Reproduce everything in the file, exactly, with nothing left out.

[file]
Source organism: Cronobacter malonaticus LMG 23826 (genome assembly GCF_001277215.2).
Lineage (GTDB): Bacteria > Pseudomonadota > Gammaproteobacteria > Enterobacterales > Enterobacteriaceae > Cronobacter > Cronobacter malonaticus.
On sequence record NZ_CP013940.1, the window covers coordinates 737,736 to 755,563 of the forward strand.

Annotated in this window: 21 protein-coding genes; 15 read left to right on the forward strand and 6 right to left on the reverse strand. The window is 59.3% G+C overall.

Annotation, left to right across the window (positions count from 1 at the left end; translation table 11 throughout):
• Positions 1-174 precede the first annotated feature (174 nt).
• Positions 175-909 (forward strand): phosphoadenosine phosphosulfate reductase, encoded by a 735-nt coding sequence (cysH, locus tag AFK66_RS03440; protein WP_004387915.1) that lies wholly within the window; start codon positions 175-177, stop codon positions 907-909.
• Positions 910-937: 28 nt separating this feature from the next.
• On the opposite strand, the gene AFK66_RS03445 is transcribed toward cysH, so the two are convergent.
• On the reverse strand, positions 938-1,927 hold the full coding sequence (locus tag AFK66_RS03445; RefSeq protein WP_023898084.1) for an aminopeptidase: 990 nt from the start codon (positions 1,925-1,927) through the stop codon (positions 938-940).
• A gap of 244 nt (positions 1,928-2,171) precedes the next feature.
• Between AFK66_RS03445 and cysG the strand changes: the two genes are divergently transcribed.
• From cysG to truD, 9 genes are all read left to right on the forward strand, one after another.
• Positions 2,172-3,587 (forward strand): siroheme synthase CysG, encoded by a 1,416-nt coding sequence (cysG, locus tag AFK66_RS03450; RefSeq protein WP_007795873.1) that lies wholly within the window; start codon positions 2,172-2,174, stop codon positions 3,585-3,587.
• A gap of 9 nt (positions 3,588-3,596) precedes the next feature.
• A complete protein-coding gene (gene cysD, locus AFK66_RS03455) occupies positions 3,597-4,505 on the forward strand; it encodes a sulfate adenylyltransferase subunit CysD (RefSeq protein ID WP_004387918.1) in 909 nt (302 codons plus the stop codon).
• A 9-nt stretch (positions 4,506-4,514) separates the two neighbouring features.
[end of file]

Source organism: Cronobacter malonaticus LMG 23826 (genome assembly GCF_001277215.2).
Lineage (GTDB): Bacteria > Pseudomonadota > Gammaproteobacteria > Enterobacterales > Enterobacteriaceae > Cronobacter > Cronobacter malonaticus.
On sequence record NZ_CP013940.1, the window covers coordinates 737,736 to 755,563 of the forward strand.

Annotated in this window: 21 protein-coding genes; 15 read left to right on the forward strand and 6 right to left on the reverse strand. The window is 59.3% G+C overall.

Annotation, left to right across the window (positions count from 1 at the left end; translation table 11 throughout):
• Positions 1-174 precede the first annotated feature (174 nt).
• Positions 175-909 (forward strand): phosphoadenosine phosphosulfate reductase, encoded by a 735-nt coding sequence (cysH, locus tag AFK66_RS03440; protein WP_004387915.1) that lies wholly within the window; start codon positions 175-177, stop codon positions 907-909.
• Positions 910-937: 28 nt separating this feature from the next.
• On the opposite strand, the gene AFK66_RS03445 is transcribed toward cysH, so the two are convergent.
• On the reverse strand, positions 938-1,927 hold the full coding sequence (locus tag AFK66_RS03445; RefSeq protein WP_023898084.1) for an aminopeptidase: 990 nt from the start codon (positions 1,925-1,927) through the stop codon (positions 938-940).
• A gap of 244 nt (positions 1,928-2,171) precedes the next feature.
• Between AFK66_RS03445 and cysG the strand changes: the two genes are divergently transcribed.
• From cysG to truD, 9 genes are all read left to right on the forward strand, one after another.
• Positions 2,172-3,587 (forward strand): siroheme synthase CysG, encoded by a 1,416-nt coding sequence (cysG, locus tag AFK66_RS03450; RefSeq protein WP_007795873.1) that lies wholly within the window; start codon positions 2,172-2,174, stop codon positions 3,585-3,587.
• A gap of 9 nt (positions 3,588-3,596) precedes the next feature.
• A complete protein-coding gene (gene cysD, locus AFK66_RS03455) occupies positions 3,597-4,505 on the forward strand; it encodes a sulfate adenylyltransferase subunit CysD (RefSeq protein ID WP_004387918.1) in 909 nt (302 codons plus the stop codon).
• A 9-nt stretch (positions 4,506-4,514) separates the two neighbouring features.